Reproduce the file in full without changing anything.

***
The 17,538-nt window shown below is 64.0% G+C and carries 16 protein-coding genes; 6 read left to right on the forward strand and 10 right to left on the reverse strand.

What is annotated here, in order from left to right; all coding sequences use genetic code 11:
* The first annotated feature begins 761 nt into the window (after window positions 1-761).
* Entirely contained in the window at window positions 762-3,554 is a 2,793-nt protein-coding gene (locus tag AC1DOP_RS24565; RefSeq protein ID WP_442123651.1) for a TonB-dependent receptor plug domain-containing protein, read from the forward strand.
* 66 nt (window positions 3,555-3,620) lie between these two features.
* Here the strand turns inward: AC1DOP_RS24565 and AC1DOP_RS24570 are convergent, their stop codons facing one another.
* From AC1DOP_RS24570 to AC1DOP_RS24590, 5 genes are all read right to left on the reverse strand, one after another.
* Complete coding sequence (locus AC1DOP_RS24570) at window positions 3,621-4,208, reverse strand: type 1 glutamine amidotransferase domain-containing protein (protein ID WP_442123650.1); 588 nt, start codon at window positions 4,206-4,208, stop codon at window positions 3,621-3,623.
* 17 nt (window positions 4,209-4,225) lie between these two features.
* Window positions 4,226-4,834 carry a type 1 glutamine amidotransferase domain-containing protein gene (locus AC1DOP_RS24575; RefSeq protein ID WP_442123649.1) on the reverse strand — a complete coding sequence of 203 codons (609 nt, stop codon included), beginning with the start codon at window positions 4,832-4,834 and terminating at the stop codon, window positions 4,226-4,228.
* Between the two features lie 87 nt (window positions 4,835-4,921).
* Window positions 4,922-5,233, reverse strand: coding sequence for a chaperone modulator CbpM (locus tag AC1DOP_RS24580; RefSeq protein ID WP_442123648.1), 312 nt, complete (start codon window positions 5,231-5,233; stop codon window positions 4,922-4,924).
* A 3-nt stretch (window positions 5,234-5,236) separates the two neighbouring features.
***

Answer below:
The 17,538-nt window shown below is 64.0% G+C and carries 16 protein-coding genes; 6 read left to right on the forward strand and 10 right to left on the reverse strand.

What is annotated here, in order from left to right; all coding sequences use genetic code 11:
* The first annotated feature begins 761 nt into the window (after window positions 1-761).
* Entirely contained in the window at window positions 762-3,554 is a 2,793-nt protein-coding gene (locus tag AC1DOP_RS24565; RefSeq protein ID WP_442123651.1) for a TonB-dependent receptor plug domain-containing protein, read from the forward strand.
* 66 nt (window positions 3,555-3,620) lie between these two features.
* Here the strand turns inward: AC1DOP_RS24565 and AC1DOP_RS24570 are convergent, their stop codons facing one another.
* From AC1DOP_RS24570 to AC1DOP_RS24590, 5 genes are all read right to left on the reverse strand, one after another.
* Complete coding sequence (locus AC1DOP_RS24570) at window positions 3,621-4,208, reverse strand: type 1 glutamine amidotransferase domain-containing protein (protein ID WP_442123650.1); 588 nt, start codon at window positions 4,206-4,208, stop codon at window positions 3,621-3,623.
* 17 nt (window positions 4,209-4,225) lie between these two features.
* Window positions 4,226-4,834 carry a type 1 glutamine amidotransferase domain-containing protein gene (locus AC1DOP_RS24575; RefSeq protein ID WP_442123649.1) on the reverse strand — a complete coding sequence of 203 codons (609 nt, stop codon included), beginning with the start codon at window positions 4,832-4,834 and terminating at the stop codon, window positions 4,226-4,228.
* Between the two features lie 87 nt (window positions 4,835-4,921).
* Window positions 4,922-5,233, reverse strand: coding sequence for a chaperone modulator CbpM (locus tag AC1DOP_RS24580; RefSeq protein ID WP_442123648.1), 312 nt, complete (start codon window positions 5,231-5,233; stop codon window positions 4,922-4,924).
* A 3-nt stretch (window positions 5,234-5,236) separates the two neighbouring features.